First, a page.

The teacher video-conferences into the classroom and the lesson is displayed on a large screen. Students follow along on their laptops, Busbee said. The teacher videos in on Mondays, Wednesdays and Fridays to instruct the students and makes and grades all assignments.
“They’re doing a great job,” said Ballard-Hudson Middle principal Eclan David. “On any given day, you can walk to the classroom and see students attentive and listening. It’s probably week three or four for us, and it looks like the newness has not worn off. They’re still fascinated by a lady on the screen who’s teaching them.”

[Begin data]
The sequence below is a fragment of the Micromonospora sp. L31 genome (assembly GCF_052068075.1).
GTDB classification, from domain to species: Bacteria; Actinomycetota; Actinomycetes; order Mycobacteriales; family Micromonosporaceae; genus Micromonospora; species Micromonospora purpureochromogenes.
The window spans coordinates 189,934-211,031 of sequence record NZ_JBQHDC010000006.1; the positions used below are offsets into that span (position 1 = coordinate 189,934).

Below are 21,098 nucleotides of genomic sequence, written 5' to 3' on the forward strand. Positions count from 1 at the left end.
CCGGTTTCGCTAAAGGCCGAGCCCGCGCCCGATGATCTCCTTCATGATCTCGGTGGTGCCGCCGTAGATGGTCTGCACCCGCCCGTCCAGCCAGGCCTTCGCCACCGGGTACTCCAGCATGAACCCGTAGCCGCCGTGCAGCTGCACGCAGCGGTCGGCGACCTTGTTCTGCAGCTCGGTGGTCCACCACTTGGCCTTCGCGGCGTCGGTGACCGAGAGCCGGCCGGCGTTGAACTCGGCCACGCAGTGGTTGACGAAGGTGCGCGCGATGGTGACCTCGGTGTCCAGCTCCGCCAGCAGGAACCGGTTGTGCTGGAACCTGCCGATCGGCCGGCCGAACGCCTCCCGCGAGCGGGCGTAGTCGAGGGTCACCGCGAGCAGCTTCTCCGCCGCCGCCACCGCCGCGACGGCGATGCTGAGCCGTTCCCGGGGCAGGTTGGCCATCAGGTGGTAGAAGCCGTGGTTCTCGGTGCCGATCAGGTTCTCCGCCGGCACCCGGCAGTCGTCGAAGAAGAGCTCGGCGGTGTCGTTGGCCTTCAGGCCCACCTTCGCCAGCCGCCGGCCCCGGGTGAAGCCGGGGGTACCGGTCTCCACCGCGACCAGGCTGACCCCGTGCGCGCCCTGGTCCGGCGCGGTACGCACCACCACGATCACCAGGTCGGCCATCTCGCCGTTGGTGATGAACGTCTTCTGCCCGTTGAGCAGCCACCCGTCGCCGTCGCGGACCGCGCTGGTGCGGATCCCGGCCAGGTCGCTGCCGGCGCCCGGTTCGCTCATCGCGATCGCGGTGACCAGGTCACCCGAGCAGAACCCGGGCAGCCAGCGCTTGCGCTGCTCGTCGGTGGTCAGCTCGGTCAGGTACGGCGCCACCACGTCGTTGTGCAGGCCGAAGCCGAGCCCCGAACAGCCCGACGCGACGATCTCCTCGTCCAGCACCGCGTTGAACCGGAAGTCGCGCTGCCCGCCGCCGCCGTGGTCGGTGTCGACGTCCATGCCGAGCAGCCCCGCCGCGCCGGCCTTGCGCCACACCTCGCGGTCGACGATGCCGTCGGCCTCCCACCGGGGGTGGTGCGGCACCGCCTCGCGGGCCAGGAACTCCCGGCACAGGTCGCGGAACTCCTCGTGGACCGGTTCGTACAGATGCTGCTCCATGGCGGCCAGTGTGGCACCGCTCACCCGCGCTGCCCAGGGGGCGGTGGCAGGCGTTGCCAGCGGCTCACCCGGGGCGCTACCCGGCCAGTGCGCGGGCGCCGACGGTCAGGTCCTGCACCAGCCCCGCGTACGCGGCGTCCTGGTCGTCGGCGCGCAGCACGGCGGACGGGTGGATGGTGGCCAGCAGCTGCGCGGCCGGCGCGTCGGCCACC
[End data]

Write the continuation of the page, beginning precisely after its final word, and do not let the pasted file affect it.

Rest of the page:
The environment is very interactive, and the teacher can have students watch videos or send them quizzes, Erdberg said. Through a virtual white board, students can raise their hands or be called on to write things, answer questions or do equations. The teacher can see what they’re doing in the classroom and speak with students as a group, individually or through email, said Shikesha Thornton, a long-term substitute for the sixth-grade English classes at Weaver Middle.
A substitute teacher, who does not have to be certified, is in the classroom every day, monitoring students and working with them on assignments on Tuesdays and Thursdays, Busbee said. The two teachers communicate every day, and the sub get hands-on instruction time and can work toward becoming certified while in that role. Thornton, for instance, is very close to earning her English teaching certification.